A recent article in the LA Times by Meghan Daum re-frames the discussion about the choice to be a parent or to remain childless in an interesting way. Ms Daum takes exception to the usual discussion of the issue in terms that are easily characterized by the overly judgmental as “selfishness” on the part of those who choose to remain childless. She makes the point that there is another, and perhaps more common factor in this decision – a couple’s evaluation of their desire and ability to take on the responsibilities of parenthood.
In a world in which some constantly harp on the need for strong family values and personal responsibility, it seems to me that far too many people choose to have children who have no business being parents – and this is NOT something that can be determined by one’s socio-economic standing.
My wife and I recently took on the responsibility of raising a puppy – our first since our previous family dog came into our household at the age of 8. Having successfully raised two children, I have no illusions about any real parity between raising children and raising a dog. However, the experience has caused me to realize that there are people that are not willing to make the commitment to properly train and care for a dog. The instructor in the obedience class we just completed admonished one of our classmates that she was being a “mom” to her dog, when she needed to be a parent.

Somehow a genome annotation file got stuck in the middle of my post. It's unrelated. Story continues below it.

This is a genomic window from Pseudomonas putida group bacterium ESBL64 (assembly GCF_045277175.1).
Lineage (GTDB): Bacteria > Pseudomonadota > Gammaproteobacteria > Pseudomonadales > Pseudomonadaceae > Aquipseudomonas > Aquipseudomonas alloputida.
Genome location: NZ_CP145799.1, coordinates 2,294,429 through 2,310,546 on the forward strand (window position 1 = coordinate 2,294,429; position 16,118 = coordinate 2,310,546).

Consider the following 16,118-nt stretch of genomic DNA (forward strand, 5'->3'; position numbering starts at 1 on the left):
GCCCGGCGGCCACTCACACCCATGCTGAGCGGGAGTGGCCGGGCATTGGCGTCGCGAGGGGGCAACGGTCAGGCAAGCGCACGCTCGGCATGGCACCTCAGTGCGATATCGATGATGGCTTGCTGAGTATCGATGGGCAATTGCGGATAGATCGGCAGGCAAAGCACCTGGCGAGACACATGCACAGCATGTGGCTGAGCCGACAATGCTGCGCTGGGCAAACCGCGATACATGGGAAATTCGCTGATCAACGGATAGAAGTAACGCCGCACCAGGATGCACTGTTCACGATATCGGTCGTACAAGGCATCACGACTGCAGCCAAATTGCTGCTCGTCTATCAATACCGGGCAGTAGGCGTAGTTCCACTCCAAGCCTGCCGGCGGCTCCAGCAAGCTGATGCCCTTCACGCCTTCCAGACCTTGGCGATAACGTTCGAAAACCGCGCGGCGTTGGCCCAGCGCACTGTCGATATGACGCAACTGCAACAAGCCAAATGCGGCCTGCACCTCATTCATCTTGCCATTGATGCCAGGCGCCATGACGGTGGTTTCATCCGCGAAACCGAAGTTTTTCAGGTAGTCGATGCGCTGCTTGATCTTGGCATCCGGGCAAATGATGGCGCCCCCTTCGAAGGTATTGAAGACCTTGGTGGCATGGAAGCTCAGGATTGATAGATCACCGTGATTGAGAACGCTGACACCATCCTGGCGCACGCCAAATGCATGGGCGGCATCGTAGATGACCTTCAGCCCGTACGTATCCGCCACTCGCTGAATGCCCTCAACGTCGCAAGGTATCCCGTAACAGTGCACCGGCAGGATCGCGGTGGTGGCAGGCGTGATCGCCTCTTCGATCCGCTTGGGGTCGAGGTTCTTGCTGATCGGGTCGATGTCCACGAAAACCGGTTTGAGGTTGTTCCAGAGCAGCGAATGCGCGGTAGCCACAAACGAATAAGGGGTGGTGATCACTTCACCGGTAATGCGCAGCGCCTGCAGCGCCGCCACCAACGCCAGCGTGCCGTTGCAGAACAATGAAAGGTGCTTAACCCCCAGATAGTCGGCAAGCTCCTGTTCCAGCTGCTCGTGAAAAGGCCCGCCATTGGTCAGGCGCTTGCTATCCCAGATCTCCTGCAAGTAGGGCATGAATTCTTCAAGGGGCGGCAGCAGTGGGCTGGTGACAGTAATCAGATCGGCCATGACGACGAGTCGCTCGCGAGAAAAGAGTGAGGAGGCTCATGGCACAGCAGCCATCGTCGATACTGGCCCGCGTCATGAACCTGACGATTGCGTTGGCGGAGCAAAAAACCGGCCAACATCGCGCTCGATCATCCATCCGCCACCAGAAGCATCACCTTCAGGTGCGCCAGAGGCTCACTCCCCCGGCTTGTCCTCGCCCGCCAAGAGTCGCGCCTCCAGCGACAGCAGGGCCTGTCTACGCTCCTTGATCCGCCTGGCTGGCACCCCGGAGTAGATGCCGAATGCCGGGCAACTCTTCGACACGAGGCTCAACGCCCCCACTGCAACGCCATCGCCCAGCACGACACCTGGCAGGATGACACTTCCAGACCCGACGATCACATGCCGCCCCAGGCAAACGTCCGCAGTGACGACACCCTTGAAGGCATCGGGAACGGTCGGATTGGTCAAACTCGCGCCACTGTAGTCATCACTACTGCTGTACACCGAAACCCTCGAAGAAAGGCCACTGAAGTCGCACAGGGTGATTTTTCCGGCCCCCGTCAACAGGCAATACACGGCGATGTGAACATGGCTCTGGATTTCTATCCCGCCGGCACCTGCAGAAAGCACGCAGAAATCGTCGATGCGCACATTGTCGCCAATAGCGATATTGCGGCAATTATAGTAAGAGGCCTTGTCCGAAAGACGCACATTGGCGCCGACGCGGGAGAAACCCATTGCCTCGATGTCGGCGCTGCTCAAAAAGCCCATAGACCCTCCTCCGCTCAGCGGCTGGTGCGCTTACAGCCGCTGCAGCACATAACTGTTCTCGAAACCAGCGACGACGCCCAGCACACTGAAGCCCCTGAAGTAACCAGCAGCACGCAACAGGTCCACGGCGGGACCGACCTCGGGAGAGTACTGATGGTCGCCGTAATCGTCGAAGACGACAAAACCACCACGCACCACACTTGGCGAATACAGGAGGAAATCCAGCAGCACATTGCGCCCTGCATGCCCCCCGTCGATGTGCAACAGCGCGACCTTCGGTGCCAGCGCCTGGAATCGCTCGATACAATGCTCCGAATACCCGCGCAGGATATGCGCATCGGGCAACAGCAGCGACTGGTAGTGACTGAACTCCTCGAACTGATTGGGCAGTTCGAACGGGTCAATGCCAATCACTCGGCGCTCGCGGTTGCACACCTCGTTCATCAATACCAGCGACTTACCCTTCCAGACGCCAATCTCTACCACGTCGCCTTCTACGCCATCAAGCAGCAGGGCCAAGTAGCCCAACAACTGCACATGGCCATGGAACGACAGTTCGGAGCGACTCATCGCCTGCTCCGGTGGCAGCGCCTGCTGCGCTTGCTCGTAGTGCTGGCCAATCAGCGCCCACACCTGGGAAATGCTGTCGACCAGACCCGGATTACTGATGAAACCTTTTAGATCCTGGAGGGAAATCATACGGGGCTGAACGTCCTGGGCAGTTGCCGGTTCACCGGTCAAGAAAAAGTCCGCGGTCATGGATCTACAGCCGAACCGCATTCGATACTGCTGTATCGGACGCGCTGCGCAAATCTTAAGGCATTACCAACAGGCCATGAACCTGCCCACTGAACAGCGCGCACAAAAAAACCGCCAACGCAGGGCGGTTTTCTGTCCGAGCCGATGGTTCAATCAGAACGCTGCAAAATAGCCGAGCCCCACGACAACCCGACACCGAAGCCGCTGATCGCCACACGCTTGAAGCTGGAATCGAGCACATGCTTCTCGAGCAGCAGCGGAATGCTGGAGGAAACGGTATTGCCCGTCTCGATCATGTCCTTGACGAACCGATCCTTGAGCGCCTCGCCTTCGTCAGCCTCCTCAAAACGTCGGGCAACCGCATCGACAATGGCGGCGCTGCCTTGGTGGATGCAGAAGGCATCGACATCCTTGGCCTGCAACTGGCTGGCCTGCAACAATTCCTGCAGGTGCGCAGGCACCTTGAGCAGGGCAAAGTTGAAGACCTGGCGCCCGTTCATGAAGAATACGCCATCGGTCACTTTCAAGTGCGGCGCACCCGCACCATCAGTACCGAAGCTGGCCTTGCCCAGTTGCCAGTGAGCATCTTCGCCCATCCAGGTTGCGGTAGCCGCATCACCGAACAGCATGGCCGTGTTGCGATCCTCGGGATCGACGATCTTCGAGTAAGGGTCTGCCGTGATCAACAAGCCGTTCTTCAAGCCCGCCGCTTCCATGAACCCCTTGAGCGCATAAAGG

Personally, I have occasionally wondered about couples who are childless by choice, but it has been a result of the joy we have experienced as parents, and the knowledge that we have been equal to the task. But knowing as I do how challenging the task can be (neither of our children were “easy” kids to raise, believe me) I have to respect the decision of those who are not confident of their ability to acquire the skills (mostly through trial-and-error) necessary to raise children.
I’m glad that this discussion is continuing, and hope that the thoughts of people like Ms Daum will allow more people to feel free to make the choice to remain childless. I also hope that those who choose to raise children recognize that it is a choice, and not an expectation or obligation. I like to think that we’ll have more happy and well-adjusted children and fewer damaged adults walking around as a result.